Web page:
{Hot Topic} Black Coffee. Will It Be the End of Me and My Whole30 Journey?

Black

*(of a period of time or situation) characterized by tragic or disastrous events; causing despair or pessimism.

*(of a person’s state of mind) full of gloom or misery; very depressed.

*full of anger or hatred.

*very evil or wicked.

These are definitions of black, straight from Mr. Google himself. AND they match my drinking-black-coffee-emotions perfectly. Or, they did 🙂

I’m not lying when I tell you that this whole, “black coffee,” thing talked about in the Whole30 was the dark cloud looming overhead and the sole reason I didn’t start sooner. No CoffeeMate creamer, no honey, no truvia? No can do.

Every night, Lance prepares our coffee and works magic, so that when we wake up in the morning, the anticipation of being greeted in the kitchen by the blue light of Mr. Coffee Pot, saying, “I’m ready, come drink and bask in my wonderful goodness,” is as good as waking up and finding a pot of gold at the end of our rainbow bed.

For me, coffee + hazelnut creamer go together like movie + popcorn, or white + rice. You simply can’t have one without the other. Or can you?

Mr. and Mrs. Hartwig, authors of The Whole30, say that you can.

Is coffee allowed on The Whole30? Yes.

Yes, you can drink coffee. You’re welcome. You can drink it black, add compliant coconut milk or almond milk, or add cinnamon or ground vanilla beans to the brew. But remember, Whole30 guidelines exclude milk, cream, non-compliant milk substitutes, and any form of added sugar or sweeteners. And (tough love aged), if you “just don’t like”  black coffee, you are either not buying good coffee or you actually don’t like coffee-you just like the sweet, creamy stuff you typically add to coffee.

Flavored Coffee. Read your labels.

Some flavored coffees use natural ingredients like cinnamon and vanilla beans to lend some excitement to their beans, and those are fine on the Whole30. However, avoid coffees flavored with extracts (usually alcohol based), artificial flavors, added sweeteners, or chemicals. Ingredients lists aren’t always printed on your bag of beans, so you may have to contact your favorite coffee company for more details on their process.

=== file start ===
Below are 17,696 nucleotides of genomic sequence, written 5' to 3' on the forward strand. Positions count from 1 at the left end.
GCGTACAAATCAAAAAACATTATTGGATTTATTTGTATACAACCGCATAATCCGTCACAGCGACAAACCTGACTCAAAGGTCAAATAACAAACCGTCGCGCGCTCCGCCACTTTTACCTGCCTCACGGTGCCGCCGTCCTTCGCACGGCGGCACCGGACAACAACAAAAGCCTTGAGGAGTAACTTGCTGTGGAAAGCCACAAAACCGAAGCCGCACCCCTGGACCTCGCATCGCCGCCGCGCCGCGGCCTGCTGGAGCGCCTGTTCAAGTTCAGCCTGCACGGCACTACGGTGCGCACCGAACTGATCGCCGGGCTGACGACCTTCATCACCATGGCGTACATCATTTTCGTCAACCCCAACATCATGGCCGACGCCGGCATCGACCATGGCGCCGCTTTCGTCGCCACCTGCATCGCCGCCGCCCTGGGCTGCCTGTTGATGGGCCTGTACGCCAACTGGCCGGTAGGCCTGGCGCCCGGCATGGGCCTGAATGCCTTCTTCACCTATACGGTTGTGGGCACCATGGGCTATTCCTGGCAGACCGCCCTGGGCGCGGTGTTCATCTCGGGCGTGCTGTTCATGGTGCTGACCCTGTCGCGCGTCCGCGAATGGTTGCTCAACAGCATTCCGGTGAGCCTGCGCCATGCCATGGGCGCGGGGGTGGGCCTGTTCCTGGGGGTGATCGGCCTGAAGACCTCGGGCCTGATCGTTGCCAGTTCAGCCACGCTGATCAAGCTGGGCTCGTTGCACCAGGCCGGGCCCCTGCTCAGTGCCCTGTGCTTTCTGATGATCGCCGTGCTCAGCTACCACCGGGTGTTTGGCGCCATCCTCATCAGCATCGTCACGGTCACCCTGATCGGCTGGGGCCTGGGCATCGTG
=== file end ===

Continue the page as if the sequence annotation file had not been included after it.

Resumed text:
Almond Milk. Read your labels or make your own.

Though it does exist, compliant commercially produced almond milk is hard to find. Ingredients like added sugar (in any form) or carrageenan will render most store-bought almond milks off-limits for your Whole30. The alternative is to make your own-but remember, no added sweetener!

(FYI: Carrageenan is used to thicken processed foods, and is found in everything from deli meat to yogurt to chocolate. Carrageenan is inflammatory if it gets through the gut lining into the body. It’s actually used in laboratory studies to create inflammation in animals.)

Did you feel your stomach turn a little bit when you practically audibly heard them say, if you “just don’t like” black coffee, you just like the sweet, creamy stuff you add to your coffee? I basically saw them looking at me with tough-love eyes. Ugh, Fine. 

Can it be done? Yes.

I’m very happy to report that I’m alive and well. I do now indeed drink my coffee and drink it black. At first, I added in a couple spoonfuls of coconut milk (prior to starting Whole30 in preparation), but realized because it has, “potassium metabislufite,” listed as an ingredient, It is not Whole30 compliant. Since I can’t find a compliant version at Publix or Aldi, I looked online and found this compliant option:

1403640452790 DSC_2280-1024x680

Found at Whole Foods.

*Well, driving down 280 for Whole30 approved coconut milk did not sound appealing, so I drank it black. And I lived. And I actually enjoyed it! (I immediately looked out the window to make sure pigs weren’t flying.)

Suggestions

Several people add ghee, coconut oil, vanilla beans (vanilla extract is a Whole30 no-no as they all contain alcohol or sugar alcohol), and/or cinnamon and enjoy that as well.

What if (gasp) you just don’t enjoy coffee anymore? Thats OK! Swap to hot tea in the morning if you’re still wanting the hot beverage routine we’ve all come to love, OR, (bigger gasp) get off caffeine.

Lance and I have done this before for a Daniel Fast and wowza! It was intense. I’ve never detoxed from drugs, but I felt like I was for 3 days. Don’t they have a special rehab for coffee quitters? No? They should. Now, we used the cold turkey method, and I wouldn’t do that again, but I would use this method if I decided to quit caffeine completely.

Personally, after all of this, I feel slightly silly for dreading the black coffee change. It’s not a big deal. I did like the sweet & creamy concoction that was the highlight of my morning routine and the thought of not having it really did make me anxious. So, I asked myself if the creamer was hurting and/or helping my body? Is it making me healthier? Helping me reach my goals?

Nope.

 I’m not doing the Whole30 and putting all this time and effort into succeeding, bettering myself and my body, to let a plastic filled jar of liquid take me down. Nope.

IMG_9713

RIP Hazelnut Creamer! You really weren’t that good to me and now I’m not even sad to see you go!

*I will be making a drive for approved coconut milk because it’s a necessity for the Whole30 in recipes such as Mashed Cauliflower. Worth it. 

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